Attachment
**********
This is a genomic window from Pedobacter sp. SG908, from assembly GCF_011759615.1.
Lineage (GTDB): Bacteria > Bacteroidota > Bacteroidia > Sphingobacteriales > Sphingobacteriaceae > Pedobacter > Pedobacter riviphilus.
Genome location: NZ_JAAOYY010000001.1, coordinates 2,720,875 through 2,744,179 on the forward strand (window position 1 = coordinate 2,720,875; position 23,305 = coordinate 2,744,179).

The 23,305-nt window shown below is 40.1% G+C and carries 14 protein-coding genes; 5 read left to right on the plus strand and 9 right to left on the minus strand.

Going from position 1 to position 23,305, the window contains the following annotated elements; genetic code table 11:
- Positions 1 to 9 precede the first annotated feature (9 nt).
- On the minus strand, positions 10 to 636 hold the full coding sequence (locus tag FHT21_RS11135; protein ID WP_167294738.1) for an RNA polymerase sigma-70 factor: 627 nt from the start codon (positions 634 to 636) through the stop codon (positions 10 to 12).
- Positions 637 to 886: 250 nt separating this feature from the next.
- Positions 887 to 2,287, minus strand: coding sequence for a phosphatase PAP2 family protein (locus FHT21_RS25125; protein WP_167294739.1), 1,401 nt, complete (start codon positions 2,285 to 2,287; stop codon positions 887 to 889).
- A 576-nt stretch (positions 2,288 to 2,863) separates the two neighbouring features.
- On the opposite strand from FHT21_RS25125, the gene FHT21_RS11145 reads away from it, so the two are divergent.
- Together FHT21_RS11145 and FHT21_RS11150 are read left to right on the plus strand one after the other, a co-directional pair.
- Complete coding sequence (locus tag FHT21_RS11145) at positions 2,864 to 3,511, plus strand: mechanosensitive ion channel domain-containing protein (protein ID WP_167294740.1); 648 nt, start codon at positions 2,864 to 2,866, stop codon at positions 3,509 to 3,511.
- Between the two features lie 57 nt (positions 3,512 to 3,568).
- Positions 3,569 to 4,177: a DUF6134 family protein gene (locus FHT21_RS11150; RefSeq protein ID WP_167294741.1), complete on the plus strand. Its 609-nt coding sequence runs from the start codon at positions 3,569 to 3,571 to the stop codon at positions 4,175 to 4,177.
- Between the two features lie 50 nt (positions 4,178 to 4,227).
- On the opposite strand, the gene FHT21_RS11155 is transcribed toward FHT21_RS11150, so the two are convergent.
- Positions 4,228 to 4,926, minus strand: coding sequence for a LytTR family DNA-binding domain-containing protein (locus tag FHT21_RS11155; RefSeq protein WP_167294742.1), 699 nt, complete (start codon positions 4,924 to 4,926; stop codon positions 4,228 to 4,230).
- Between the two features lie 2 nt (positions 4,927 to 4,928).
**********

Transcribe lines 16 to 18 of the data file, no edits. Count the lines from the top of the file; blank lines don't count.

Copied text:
- Between the two features lie 50 nt (positions 4,178 to 4,227).
- On the opposite strand, the gene FHT21_RS11155 is transcribed toward FHT21_RS11150, so the two are convergent.
- Positions 4,228 to 4,926, minus strand: coding sequence for a LytTR family DNA-binding domain-containing protein (locus tag FHT21_RS11155; RefSeq protein WP_167294742.1), 699 nt, complete (start codon positions 4,924 to 4,926; stop codon positions 4,228 to 4,230).